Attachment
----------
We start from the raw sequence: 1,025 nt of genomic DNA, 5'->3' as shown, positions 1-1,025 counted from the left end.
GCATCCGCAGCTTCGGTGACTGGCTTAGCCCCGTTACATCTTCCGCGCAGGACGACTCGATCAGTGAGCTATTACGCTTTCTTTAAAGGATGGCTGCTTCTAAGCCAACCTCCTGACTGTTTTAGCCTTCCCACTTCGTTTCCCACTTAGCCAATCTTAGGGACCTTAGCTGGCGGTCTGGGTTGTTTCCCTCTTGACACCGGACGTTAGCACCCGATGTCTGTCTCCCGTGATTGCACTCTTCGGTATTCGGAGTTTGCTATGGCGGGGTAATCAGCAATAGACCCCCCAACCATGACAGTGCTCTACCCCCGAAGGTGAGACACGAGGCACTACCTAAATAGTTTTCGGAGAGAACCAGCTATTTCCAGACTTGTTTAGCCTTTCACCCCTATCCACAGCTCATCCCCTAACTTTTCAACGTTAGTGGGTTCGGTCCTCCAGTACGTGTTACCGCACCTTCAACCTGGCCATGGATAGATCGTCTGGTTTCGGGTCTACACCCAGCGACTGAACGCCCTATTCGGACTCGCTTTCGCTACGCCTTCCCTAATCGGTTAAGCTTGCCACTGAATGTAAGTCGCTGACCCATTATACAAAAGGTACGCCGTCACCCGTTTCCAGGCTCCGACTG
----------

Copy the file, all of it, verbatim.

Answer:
We start from the raw sequence: 1,025 nt of genomic DNA, 5'->3' as shown, positions 1-1,025 counted from the left end.
GCATCCGCAGCTTCGGTGACTGGCTTAGCCCCGTTACATCTTCCGCGCAGGACGACTCGATCAGTGAGCTATTACGCTTTCTTTAAAGGATGGCTGCTTCTAAGCCAACCTCCTGACTGTTTTAGCCTTCCCACTTCGTTTCCCACTTAGCCAATCTTAGGGACCTTAGCTGGCGGTCTGGGTTGTTTCCCTCTTGACACCGGACGTTAGCACCCGATGTCTGTCTCCCGTGATTGCACTCTTCGGTATTCGGAGTTTGCTATGGCGGGGTAATCAGCAATAGACCCCCCAACCATGACAGTGCTCTACCCCCGAAGGTGAGACACGAGGCACTACCTAAATAGTTTTCGGAGAGAACCAGCTATTTCCAGACTTGTTTAGCCTTTCACCCCTATCCACAGCTCATCCCCTAACTTTTCAACGTTAGTGGGTTCGGTCCTCCAGTACGTGTTACCGCACCTTCAACCTGGCCATGGATAGATCGTCTGGTTTCGGGTCTACACCCAGCGACTGAACGCCCTATTCGGACTCGCTTTCGCTACGCCTTCCCTAATCGGTTAAGCTTGCCACTGAATGTAAGTCGCTGACCCATTATACAAAAGGTACGCCGTCACCCGTTTCCAGGCTCCGACTG